I haven't been able to find a way to activate remote play unless the PS3 is in the 'remote connect' mode (under the networking menu) or powered down- if I leave it at the main menu or in a game demo it is inaccessible via PSP.
Sony included the Folding@Home program in the system- which is much like the seti@home project but this uses CPU cycles to analyze protein folding instead of looking for ET signals. Due to the PS3s cell CPU configuration I have heard it can crunch numbers about 20x faster than a standard (single core) computer.
One good thing Sony has done is allow the user to copy media to the PS3 by simply hitting the triangle and selecting 'Copy'. This works for videos, pictures and music on local media or on network drives. On the xBox 360 the ONLY way to get MP3s to the system was to rip them from the original CDs. The PS3 also has a CD rip option (up to 320kbps MP3 format)- and it also allows one to copy them from the PS3 to an external HD! (folder copies are also an option).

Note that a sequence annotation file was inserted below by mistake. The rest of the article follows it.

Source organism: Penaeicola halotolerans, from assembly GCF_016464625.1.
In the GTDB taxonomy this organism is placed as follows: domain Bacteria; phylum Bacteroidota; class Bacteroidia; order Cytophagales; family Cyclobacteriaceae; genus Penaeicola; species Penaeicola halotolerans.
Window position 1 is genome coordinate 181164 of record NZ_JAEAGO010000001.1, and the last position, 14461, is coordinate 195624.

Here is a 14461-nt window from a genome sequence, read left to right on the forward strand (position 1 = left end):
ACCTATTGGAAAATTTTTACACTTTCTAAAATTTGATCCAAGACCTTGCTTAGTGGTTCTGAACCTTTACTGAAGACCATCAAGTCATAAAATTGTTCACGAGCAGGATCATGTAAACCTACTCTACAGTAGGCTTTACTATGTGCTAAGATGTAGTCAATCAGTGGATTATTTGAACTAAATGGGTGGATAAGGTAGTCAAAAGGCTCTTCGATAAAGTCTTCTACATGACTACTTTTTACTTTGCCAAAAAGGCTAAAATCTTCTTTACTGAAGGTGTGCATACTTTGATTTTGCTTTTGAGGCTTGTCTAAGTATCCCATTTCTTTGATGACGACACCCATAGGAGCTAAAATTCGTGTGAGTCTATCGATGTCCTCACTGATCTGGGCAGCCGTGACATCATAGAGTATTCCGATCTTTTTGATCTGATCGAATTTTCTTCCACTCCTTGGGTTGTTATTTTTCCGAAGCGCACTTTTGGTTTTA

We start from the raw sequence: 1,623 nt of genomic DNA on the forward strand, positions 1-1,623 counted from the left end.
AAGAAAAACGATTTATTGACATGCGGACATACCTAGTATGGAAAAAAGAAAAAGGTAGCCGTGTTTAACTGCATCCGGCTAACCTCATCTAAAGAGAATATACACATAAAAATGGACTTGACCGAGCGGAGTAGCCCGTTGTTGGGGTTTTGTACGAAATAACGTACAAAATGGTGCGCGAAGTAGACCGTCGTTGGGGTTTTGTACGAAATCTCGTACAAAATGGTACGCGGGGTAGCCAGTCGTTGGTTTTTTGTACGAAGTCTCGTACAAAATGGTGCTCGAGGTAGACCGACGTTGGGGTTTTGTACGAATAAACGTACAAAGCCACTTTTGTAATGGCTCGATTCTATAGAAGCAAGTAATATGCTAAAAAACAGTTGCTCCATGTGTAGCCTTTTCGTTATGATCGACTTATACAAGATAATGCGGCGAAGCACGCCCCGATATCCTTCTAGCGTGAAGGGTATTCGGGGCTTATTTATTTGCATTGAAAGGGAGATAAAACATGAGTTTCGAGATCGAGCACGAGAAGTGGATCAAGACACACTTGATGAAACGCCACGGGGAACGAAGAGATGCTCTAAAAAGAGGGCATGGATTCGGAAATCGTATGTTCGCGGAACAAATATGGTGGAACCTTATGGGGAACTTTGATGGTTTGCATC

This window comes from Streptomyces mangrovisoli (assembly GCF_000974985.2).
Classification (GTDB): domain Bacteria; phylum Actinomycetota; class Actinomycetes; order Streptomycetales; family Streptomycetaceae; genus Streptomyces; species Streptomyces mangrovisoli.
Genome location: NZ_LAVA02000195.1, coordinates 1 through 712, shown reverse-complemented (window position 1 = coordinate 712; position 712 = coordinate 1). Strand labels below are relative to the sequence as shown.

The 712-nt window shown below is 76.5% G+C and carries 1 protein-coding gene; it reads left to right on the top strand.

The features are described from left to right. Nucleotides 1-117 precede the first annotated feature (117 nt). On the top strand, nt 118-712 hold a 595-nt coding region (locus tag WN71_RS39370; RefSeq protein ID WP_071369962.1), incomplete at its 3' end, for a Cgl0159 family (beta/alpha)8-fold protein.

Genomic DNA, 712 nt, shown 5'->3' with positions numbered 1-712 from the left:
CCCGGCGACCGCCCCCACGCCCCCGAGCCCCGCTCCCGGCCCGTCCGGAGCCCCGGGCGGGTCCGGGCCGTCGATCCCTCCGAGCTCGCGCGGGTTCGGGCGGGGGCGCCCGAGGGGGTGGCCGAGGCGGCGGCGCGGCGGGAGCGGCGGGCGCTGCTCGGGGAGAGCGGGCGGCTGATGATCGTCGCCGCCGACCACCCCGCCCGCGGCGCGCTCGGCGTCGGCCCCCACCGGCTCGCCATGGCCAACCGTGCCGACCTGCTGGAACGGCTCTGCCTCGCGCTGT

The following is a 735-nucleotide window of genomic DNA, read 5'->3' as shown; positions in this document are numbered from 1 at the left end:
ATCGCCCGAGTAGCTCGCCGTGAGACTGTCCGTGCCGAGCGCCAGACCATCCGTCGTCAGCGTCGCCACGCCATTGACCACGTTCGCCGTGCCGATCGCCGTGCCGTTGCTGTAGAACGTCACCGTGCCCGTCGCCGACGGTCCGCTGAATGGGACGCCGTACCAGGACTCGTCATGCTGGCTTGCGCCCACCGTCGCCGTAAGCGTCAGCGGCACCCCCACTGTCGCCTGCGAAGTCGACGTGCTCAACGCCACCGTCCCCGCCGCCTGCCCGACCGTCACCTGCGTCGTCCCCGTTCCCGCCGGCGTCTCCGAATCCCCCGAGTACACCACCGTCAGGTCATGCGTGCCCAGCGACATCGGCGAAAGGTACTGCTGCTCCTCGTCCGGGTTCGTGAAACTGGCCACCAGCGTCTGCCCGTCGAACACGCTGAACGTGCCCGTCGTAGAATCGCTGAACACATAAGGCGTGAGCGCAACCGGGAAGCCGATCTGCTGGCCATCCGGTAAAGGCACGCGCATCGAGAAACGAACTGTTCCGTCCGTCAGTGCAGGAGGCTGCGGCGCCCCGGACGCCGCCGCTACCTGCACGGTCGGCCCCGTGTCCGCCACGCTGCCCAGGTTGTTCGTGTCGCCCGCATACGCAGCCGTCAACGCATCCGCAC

Sony has a basic online store and online friends similar to other game systems (i.e. xBox Live). The online store has some pros and cons when compared to competitors offerings:
- Easy menu system, grouped by games, movies, etc.
- Online purchase for games- and some older PSX games include both PS3 and PSP versions in the same download.
- Game Demo downloads
- Option to 'download in background' or 'download and play' for videos
- Able to download PSP demo games
- Game demo downloads must be installed before playing (If I want to download it, the PS3 should automatically install and have it ready for me when I want to play- installs can take 2-3 minutes for larger games)
- No movie downloads
Once someone figures out a good hack to play homebrew games on the PS3 it will be an awesome device; until then I will be happy with playing God of War (PS2), watching DVDs and buying an occasional used PS3 game on the clearance rack at GameStop!